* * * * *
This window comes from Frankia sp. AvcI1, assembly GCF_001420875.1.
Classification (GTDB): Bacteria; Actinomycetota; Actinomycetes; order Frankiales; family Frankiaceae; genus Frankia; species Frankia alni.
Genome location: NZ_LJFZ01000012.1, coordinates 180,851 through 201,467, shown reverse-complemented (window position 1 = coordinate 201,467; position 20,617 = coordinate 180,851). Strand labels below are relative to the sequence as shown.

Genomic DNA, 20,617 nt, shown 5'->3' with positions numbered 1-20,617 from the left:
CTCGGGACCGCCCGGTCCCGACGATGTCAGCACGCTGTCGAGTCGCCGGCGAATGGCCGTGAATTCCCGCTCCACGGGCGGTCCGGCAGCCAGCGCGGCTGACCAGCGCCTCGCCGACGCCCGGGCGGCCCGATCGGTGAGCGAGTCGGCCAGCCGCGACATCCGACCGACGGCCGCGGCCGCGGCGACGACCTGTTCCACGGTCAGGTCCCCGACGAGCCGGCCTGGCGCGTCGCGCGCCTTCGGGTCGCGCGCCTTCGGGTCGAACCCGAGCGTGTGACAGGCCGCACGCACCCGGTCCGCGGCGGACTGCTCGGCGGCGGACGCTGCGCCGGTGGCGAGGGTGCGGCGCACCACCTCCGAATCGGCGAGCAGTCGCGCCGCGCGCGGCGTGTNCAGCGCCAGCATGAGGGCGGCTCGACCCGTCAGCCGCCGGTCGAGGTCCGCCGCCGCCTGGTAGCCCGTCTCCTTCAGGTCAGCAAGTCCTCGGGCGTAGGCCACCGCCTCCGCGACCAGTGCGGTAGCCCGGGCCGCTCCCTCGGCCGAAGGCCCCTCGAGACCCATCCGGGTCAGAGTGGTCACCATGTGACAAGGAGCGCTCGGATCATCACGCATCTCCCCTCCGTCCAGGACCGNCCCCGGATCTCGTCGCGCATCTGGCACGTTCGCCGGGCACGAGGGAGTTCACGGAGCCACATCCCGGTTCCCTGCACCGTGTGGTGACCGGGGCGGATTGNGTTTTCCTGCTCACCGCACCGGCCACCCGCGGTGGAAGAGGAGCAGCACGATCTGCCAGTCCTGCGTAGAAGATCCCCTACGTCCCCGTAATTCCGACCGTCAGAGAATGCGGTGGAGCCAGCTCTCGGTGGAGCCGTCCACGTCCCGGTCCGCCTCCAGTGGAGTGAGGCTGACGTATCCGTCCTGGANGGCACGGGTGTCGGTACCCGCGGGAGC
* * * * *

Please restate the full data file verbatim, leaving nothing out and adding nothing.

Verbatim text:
This window comes from Frankia sp. AvcI1, assembly GCF_001420875.1.
Classification (GTDB): Bacteria; Actinomycetota; Actinomycetes; order Frankiales; family Frankiaceae; genus Frankia; species Frankia alni.
Genome location: NZ_LJFZ01000012.1, coordinates 180,851 through 201,467, shown reverse-complemented (window position 1 = coordinate 201,467; position 20,617 = coordinate 180,851). Strand labels below are relative to the sequence as shown.

Genomic DNA, 20,617 nt, shown 5'->3' with positions numbered 1-20,617 from the left:
CTCGGGACCGCCCGGTCCCGACGATGTCAGCACGCTGTCGAGTCGCCGGCGAATGGCCGTGAATTCCCGCTCCACGGGCGGTCCGGCAGCCAGCGCGGCTGACCAGCGCCTCGCCGACGCCCGGGCGGCCCGATCGGTGAGCGAGTCGGCCAGCCGCGACATCCGACCGACGGCCGCGGCCGCGGCGACGACCTGTTCCACGGTCAGGTCCCCGACGAGCCGGCCTGGCGCGTCGCGCGCCTTCGGGTCGCGCGCCTTCGGGTCGAACCCGAGCGTGTGACAGGCCGCACGCACCCGGTCCGCGGCGGACTGCTCGGCGGCGGACGCTGCGCCGGTGGCGAGGGTGCGGCGCACCACCTCCGAATCGGCGAGCAGTCGCGCCGCGCGCGGCGTGTNCAGCGCCAGCATGAGGGCGGCTCGACCCGTCAGCCGCCGGTCGAGGTCCGCCGCCGCCTGGTAGCCCGTCTCCTTCAGGTCAGCAAGTCCTCGGGCGTAGGCCACCGCCTCCGCGACCAGTGCGGTAGCCCGGGCCGCTCCCTCGGCCGAAGGCCCCTCGAGACCCATCCGGGTCAGAGTGGTCACCATGTGACAAGGAGCGCTCGGATCATCACGCATCTCCCCTCCGTCCAGGACCGNCCCCGGATCTCGTCGCGCATCTGGCACGTTCGCCGGGCACGAGGGAGTTCACGGAGCCACATCCCGGTTCCCTGCACCGTGTGGTGACCGGGGCGGATTGNGTTTTCCTGCTCACCGCACCGGCCACCCGCGGTGGAAGAGGAGCAGCACGATCTGCCAGTCCTGCGTAGAAGATCCCCTACGTCCCCGTAATTCCGACCGTCAGAGAATGCGGTGGAGCCAGCTCTCGGTGGAGCCGTCCACGTCCCGGTCCGCCTCCAGTGGAGTGAGGCTGACGTATCCGTCCTGGANGGCACGGGTGTCGGTACCCGCGGGAGC